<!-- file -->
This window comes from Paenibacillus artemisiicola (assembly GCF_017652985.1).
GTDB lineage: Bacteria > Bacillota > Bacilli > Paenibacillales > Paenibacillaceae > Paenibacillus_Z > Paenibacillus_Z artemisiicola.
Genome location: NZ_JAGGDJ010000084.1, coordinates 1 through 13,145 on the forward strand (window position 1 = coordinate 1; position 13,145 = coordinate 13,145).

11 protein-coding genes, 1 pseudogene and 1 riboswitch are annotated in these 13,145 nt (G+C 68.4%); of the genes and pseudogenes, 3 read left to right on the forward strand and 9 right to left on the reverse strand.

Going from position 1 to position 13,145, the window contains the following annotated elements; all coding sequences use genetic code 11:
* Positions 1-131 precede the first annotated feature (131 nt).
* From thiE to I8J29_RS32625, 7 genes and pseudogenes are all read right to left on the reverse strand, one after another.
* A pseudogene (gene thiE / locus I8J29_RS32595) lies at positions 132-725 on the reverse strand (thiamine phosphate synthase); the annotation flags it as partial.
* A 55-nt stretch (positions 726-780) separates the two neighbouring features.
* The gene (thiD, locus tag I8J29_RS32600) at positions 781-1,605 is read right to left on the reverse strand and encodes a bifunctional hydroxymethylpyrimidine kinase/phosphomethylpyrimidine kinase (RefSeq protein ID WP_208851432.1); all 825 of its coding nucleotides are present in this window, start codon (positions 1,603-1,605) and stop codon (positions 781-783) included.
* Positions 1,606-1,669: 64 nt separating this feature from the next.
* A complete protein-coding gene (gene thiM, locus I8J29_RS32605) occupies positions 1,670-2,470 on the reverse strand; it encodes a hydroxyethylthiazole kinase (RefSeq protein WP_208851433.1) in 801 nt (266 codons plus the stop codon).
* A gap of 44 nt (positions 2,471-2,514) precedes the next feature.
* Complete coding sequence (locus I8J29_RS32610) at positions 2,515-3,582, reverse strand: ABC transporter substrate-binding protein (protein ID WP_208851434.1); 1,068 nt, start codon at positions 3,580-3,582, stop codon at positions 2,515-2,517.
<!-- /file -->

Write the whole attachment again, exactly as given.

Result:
This window comes from Paenibacillus artemisiicola (assembly GCF_017652985.1).
GTDB lineage: Bacteria > Bacillota > Bacilli > Paenibacillales > Paenibacillaceae > Paenibacillus_Z > Paenibacillus_Z artemisiicola.
Genome location: NZ_JAGGDJ010000084.1, coordinates 1 through 13,145 on the forward strand (window position 1 = coordinate 1; position 13,145 = coordinate 13,145).

11 protein-coding genes, 1 pseudogene and 1 riboswitch are annotated in these 13,145 nt (G+C 68.4%); of the genes and pseudogenes, 3 read left to right on the forward strand and 9 right to left on the reverse strand.

Going from position 1 to position 13,145, the window contains the following annotated elements; all coding sequences use genetic code 11:
* Positions 1-131 precede the first annotated feature (131 nt).
* From thiE to I8J29_RS32625, 7 genes and pseudogenes are all read right to left on the reverse strand, one after another.
* A pseudogene (gene thiE / locus I8J29_RS32595) lies at positions 132-725 on the reverse strand (thiamine phosphate synthase); the annotation flags it as partial.
* A 55-nt stretch (positions 726-780) separates the two neighbouring features.
* The gene (thiD, locus tag I8J29_RS32600) at positions 781-1,605 is read right to left on the reverse strand and encodes a bifunctional hydroxymethylpyrimidine kinase/phosphomethylpyrimidine kinase (RefSeq protein ID WP_208851432.1); all 825 of its coding nucleotides are present in this window, start codon (positions 1,603-1,605) and stop codon (positions 781-783) included.
* Positions 1,606-1,669: 64 nt separating this feature from the next.
* A complete protein-coding gene (gene thiM, locus I8J29_RS32605) occupies positions 1,670-2,470 on the reverse strand; it encodes a hydroxyethylthiazole kinase (RefSeq protein WP_208851433.1) in 801 nt (266 codons plus the stop codon).
* A gap of 44 nt (positions 2,471-2,514) precedes the next feature.
* Complete coding sequence (locus I8J29_RS32610) at positions 2,515-3,582, reverse strand: ABC transporter substrate-binding protein (protein ID WP_208851434.1); 1,068 nt, start codon at positions 3,580-3,582, stop codon at positions 2,515-2,517.